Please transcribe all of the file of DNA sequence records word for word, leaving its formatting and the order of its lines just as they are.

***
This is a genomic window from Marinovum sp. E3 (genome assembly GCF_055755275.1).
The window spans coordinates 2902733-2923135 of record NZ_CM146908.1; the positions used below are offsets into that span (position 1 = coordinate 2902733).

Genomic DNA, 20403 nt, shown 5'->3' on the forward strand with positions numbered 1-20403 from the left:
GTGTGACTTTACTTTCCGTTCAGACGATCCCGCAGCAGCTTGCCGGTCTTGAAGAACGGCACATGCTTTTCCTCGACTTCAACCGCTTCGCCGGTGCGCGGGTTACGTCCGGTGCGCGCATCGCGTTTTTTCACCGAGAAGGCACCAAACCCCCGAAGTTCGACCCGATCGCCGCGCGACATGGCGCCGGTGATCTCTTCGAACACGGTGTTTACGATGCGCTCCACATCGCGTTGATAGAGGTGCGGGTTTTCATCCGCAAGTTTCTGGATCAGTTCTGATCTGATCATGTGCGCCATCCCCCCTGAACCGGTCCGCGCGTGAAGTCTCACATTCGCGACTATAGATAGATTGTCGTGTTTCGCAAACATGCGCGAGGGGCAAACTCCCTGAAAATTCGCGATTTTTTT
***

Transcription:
This is a genomic window from Marinovum sp. E3 (genome assembly GCF_055755275.1).
The window spans coordinates 2902733-2923135 of record NZ_CM146908.1; the positions used below are offsets into that span (position 1 = coordinate 2902733).

Genomic DNA, 20403 nt, shown 5'->3' on the forward strand with positions numbered 1-20403 from the left:
GTGTGACTTTACTTTCCGTTCAGACGATCCCGCAGCAGCTTGCCGGTCTTGAAGAACGGCACATGCTTTTCCTCGACTTCAACCGCTTCGCCGGTGCGCGGGTTACGTCCGGTGCGCGCATCGCGTTTTTTCACCGAGAAGGCACCAAACCCCCGAAGTTCGACCCGATCGCCGCGCGACATGGCGCCGGTGATCTCTTCGAACACGGTGTTTACGATGCGCTCCACATCGCGTTGATAGAGGTGCGGGTTTTCATCCGCAAGTTTCTGGATCAGTTCTGATCTGATCATGTGCGCCATCCCCCCTGAACCGGTCCGCGCGTGAAGTCTCACATTCGCGACTATAGATAGATTGTCGTGTTTCGCAAACATGCGCGAGGGGCAAACTCCCTGAAAATTCGCGATTTTTTT